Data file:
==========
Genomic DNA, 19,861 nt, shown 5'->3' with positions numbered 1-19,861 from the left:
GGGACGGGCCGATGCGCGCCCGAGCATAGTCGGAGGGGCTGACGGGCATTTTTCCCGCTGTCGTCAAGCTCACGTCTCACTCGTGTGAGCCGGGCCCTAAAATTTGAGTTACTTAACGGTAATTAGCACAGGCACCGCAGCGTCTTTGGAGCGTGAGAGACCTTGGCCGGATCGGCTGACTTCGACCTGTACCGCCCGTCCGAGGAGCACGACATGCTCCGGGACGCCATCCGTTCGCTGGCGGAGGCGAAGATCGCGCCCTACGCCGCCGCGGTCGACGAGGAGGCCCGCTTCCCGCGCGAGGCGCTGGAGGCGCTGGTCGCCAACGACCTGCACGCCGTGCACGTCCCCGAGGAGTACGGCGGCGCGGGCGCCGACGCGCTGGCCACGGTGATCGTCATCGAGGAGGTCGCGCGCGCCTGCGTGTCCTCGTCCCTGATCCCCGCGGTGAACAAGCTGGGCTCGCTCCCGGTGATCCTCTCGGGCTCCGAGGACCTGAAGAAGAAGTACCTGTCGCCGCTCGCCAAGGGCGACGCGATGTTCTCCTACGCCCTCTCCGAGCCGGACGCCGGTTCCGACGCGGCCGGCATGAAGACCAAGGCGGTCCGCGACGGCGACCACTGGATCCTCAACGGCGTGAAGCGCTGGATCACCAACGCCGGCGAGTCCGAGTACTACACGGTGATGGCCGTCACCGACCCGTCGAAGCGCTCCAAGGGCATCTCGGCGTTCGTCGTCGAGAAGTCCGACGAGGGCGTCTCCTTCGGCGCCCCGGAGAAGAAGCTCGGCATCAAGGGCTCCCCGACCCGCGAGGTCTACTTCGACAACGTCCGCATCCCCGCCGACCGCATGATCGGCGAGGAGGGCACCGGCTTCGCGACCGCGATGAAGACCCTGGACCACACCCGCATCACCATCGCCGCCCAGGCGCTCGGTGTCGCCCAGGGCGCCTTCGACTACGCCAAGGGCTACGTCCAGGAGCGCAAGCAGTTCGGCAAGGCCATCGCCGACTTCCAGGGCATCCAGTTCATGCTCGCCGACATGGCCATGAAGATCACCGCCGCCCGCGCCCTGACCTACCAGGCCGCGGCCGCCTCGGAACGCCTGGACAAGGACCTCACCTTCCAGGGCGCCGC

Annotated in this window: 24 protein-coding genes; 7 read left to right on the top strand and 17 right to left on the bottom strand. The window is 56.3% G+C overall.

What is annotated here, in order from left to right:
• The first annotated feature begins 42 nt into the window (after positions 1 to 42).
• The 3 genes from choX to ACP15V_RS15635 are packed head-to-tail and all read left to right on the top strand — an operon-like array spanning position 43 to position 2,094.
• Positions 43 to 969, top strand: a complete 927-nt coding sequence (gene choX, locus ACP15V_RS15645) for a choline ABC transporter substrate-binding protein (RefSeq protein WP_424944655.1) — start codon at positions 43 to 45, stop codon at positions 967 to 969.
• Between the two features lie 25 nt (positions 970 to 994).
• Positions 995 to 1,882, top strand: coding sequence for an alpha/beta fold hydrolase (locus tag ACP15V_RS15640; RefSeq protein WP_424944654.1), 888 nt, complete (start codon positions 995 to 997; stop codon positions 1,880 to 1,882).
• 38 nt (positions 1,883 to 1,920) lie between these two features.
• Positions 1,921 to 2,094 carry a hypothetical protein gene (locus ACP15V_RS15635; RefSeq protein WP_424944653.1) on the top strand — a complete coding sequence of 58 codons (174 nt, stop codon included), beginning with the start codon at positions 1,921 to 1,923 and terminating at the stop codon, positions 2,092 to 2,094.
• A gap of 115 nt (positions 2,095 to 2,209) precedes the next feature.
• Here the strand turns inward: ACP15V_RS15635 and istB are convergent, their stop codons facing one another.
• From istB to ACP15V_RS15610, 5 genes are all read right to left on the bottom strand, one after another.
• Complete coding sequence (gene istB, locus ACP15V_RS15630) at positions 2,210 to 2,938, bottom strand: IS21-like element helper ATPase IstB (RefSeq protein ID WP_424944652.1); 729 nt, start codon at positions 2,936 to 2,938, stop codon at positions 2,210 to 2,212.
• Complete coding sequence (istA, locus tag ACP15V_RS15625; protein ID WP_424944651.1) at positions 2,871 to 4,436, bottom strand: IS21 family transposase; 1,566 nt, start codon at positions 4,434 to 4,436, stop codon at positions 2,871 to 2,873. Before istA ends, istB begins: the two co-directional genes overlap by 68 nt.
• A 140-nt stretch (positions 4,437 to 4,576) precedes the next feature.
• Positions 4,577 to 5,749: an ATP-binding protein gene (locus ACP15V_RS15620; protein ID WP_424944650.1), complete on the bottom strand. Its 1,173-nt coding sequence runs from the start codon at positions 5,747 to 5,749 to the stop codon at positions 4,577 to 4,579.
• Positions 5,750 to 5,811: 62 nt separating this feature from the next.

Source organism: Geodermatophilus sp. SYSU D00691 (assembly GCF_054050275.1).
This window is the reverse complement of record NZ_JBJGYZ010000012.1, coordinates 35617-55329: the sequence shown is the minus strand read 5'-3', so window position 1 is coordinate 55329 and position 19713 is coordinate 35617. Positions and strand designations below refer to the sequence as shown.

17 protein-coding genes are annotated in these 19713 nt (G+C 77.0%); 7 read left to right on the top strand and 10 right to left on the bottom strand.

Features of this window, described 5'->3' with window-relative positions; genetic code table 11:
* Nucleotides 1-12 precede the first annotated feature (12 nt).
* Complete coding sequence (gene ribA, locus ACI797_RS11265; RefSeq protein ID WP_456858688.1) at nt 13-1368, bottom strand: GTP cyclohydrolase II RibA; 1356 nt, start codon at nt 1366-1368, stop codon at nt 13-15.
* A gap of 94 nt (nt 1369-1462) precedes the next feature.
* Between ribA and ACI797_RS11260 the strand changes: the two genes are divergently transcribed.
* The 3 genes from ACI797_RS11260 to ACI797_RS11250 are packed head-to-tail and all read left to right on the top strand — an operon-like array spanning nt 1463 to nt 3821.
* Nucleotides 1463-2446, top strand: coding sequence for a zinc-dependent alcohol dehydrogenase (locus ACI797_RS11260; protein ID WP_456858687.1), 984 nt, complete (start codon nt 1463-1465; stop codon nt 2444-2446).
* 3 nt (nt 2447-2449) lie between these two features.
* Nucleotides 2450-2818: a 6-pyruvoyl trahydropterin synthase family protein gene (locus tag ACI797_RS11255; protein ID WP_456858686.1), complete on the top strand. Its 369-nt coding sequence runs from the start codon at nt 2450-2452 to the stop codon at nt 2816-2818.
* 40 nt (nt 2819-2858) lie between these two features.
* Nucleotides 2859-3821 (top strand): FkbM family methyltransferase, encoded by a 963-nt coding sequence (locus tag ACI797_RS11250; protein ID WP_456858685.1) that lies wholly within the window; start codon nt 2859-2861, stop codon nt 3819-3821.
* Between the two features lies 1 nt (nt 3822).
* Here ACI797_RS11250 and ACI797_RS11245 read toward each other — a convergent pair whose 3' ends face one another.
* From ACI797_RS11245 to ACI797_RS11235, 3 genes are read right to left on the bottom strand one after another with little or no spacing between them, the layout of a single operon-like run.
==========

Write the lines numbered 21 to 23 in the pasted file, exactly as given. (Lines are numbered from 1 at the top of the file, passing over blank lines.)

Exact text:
This window is the reverse complement of record NZ_JBJGYZ010000012.1, coordinates 35617-55329: the sequence shown is the minus strand read 5'-3', so window position 1 is coordinate 55329 and position 19713 is coordinate 35617. Positions and strand designations below refer to the sequence as shown.

17 protein-coding genes are annotated in these 19713 nt (G+C 77.0%); 7 read left to right on the top strand and 10 right to left on the bottom strand.

Features of this window, described 5'->3' with window-relative positions; genetic code table 11: